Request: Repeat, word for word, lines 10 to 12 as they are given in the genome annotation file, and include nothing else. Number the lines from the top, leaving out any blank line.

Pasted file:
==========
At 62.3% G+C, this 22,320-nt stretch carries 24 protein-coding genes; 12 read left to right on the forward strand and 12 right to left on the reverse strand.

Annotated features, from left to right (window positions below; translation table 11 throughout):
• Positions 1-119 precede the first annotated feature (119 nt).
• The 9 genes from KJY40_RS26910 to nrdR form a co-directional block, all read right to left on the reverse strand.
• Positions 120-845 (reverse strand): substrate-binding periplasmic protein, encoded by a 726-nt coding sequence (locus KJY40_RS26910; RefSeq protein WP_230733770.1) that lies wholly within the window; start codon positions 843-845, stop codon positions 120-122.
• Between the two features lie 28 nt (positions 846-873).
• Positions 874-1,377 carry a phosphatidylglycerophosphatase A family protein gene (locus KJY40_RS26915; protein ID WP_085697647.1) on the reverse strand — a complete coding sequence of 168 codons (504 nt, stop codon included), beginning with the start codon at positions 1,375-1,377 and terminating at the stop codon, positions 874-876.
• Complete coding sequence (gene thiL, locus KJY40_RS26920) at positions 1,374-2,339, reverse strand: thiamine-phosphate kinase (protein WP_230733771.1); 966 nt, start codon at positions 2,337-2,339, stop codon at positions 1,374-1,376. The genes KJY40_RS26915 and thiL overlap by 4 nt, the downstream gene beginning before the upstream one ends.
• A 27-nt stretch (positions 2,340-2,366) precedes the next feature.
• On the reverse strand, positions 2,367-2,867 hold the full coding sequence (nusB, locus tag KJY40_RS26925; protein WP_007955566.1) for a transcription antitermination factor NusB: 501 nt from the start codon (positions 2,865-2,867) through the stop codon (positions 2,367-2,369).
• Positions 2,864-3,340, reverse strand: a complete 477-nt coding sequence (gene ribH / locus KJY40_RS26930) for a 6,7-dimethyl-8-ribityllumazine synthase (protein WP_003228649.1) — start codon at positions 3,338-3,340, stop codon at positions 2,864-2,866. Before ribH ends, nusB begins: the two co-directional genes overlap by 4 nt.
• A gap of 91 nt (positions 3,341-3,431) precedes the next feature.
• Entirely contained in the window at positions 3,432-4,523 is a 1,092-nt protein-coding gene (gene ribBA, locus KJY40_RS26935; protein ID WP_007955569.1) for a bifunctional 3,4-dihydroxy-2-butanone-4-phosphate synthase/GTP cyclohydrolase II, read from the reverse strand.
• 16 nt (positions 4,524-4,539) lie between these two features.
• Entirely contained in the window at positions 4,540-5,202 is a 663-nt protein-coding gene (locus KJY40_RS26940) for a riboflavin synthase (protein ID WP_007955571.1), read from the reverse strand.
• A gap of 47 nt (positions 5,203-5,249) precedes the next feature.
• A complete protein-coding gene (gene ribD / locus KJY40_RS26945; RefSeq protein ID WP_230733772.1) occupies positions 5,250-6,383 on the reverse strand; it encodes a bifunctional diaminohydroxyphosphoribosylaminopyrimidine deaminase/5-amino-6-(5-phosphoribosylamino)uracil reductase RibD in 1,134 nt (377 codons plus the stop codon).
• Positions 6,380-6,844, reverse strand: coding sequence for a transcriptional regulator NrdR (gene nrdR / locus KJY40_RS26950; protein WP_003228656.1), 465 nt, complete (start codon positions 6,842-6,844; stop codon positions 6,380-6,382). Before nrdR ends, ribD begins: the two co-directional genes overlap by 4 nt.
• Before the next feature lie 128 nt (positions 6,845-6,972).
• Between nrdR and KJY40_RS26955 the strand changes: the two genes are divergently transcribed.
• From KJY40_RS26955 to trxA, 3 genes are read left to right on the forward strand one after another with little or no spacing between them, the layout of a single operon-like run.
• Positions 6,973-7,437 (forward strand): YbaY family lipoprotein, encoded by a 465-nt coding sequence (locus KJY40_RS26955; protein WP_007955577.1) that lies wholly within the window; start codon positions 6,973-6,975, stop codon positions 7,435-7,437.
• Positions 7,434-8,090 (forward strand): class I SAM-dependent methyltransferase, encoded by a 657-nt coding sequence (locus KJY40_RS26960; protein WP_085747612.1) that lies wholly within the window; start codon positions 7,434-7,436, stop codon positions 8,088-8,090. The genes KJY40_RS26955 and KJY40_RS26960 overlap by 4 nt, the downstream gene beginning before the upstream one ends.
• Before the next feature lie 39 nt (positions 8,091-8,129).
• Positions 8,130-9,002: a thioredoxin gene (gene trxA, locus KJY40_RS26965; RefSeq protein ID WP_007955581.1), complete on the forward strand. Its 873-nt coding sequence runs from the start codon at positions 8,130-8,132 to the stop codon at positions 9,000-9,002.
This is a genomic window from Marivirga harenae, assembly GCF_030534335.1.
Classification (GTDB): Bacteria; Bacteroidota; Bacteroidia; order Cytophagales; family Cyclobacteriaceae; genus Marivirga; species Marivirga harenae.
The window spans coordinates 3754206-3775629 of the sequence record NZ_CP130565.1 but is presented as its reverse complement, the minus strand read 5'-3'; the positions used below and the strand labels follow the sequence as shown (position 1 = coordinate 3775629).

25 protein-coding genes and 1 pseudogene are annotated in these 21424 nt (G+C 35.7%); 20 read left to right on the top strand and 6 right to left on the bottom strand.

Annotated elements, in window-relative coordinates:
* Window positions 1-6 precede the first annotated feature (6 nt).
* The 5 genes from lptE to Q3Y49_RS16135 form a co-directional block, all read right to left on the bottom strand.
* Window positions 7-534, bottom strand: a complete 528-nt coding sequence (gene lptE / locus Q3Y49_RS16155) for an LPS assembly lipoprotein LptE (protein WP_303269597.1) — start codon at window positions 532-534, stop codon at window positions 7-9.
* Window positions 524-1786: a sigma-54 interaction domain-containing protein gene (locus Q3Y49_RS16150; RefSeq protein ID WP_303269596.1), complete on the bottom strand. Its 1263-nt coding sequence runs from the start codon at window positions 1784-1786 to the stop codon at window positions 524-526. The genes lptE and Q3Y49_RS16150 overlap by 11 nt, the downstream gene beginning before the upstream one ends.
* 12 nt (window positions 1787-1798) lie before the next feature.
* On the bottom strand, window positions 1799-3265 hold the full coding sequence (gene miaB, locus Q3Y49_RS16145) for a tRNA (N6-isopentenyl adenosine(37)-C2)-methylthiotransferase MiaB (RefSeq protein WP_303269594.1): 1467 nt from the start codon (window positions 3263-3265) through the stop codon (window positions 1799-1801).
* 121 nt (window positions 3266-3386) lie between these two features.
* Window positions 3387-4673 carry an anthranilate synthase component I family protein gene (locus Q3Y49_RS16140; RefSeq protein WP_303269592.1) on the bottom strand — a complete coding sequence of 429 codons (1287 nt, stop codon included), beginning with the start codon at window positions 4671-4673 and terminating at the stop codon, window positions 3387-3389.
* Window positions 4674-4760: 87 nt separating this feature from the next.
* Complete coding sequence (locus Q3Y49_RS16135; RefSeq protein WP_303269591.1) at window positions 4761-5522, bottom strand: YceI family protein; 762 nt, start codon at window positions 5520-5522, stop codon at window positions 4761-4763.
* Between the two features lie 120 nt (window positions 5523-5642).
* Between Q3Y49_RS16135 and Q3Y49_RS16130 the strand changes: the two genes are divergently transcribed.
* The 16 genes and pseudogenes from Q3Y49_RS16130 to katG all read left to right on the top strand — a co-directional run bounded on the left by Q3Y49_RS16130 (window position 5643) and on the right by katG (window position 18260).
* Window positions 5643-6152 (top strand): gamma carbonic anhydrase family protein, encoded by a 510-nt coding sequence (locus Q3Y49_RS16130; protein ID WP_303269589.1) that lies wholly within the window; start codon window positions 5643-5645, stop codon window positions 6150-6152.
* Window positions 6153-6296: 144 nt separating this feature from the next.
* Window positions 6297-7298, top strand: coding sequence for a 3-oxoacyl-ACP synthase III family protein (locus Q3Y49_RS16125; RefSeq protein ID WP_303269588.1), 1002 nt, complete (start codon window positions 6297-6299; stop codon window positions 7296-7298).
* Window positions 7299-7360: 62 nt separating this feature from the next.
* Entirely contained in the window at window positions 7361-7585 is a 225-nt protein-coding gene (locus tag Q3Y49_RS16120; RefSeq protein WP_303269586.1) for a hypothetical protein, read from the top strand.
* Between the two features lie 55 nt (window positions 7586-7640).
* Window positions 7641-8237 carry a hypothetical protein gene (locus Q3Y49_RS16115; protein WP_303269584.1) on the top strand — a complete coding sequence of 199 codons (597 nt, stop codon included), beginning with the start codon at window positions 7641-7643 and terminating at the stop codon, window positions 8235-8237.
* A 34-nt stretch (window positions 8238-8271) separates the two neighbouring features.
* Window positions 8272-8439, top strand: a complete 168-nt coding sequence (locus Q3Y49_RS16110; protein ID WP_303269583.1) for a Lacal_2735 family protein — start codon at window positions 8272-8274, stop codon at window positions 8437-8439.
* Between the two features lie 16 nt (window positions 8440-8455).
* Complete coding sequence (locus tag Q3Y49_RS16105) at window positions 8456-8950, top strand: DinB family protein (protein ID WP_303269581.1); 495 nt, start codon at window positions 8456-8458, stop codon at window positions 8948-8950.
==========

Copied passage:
• On the reverse strand, positions 2,367-2,867 hold the full coding sequence (nusB, locus tag KJY40_RS26925; protein WP_007955566.1) for a transcription antitermination factor NusB: 501 nt from the start codon (positions 2,865-2,867) through the stop codon (positions 2,367-2,369).
• Positions 2,864-3,340, reverse strand: a complete 477-nt coding sequence (gene ribH / locus KJY40_RS26930) for a 6,7-dimethyl-8-ribityllumazine synthase (protein WP_003228649.1) — start codon at positions 3,338-3,340, stop codon at positions 2,864-2,866. Before ribH ends, nusB begins: the two co-directional genes overlap by 4 nt.
• A gap of 91 nt (positions 3,341-3,431) precedes the next feature.